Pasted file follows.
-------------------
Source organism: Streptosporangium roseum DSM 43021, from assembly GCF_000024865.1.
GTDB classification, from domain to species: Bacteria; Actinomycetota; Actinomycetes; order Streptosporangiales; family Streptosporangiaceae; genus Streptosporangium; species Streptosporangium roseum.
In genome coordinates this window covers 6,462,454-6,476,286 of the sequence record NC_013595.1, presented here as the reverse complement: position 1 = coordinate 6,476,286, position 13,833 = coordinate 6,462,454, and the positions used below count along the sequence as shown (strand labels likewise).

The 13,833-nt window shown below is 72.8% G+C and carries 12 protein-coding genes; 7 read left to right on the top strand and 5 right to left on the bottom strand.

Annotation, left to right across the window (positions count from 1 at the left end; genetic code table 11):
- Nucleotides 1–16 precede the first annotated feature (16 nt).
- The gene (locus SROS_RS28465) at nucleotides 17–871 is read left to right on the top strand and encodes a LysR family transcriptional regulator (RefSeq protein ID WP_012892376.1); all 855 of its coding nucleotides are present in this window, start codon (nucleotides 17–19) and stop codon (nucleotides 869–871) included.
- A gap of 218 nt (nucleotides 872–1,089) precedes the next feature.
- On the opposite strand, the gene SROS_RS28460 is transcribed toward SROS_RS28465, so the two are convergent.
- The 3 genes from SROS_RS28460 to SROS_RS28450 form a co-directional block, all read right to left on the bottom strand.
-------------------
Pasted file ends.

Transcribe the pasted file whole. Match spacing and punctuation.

Source organism: Streptosporangium roseum DSM 43021, from assembly GCF_000024865.1.
GTDB classification, from domain to species: Bacteria; Actinomycetota; Actinomycetes; order Streptosporangiales; family Streptosporangiaceae; genus Streptosporangium; species Streptosporangium roseum.
In genome coordinates this window covers 6,462,454-6,476,286 of the sequence record NC_013595.1, presented here as the reverse complement: position 1 = coordinate 6,476,286, position 13,833 = coordinate 6,462,454, and the positions used below count along the sequence as shown (strand labels likewise).

The 13,833-nt window shown below is 72.8% G+C and carries 12 protein-coding genes; 7 read left to right on the top strand and 5 right to left on the bottom strand.

Annotation, left to right across the window (positions count from 1 at the left end; genetic code table 11):
- Nucleotides 1–16 precede the first annotated feature (16 nt).
- The gene (locus SROS_RS28465) at nucleotides 17–871 is read left to right on the top strand and encodes a LysR family transcriptional regulator (RefSeq protein ID WP_012892376.1); all 855 of its coding nucleotides are present in this window, start codon (nucleotides 17–19) and stop codon (nucleotides 869–871) included.
- A gap of 218 nt (nucleotides 872–1,089) precedes the next feature.
- On the opposite strand, the gene SROS_RS28460 is transcribed toward SROS_RS28465, so the two are convergent.
- The 3 genes from SROS_RS28460 to SROS_RS28450 form a co-directional block, all read right to left on the bottom strand.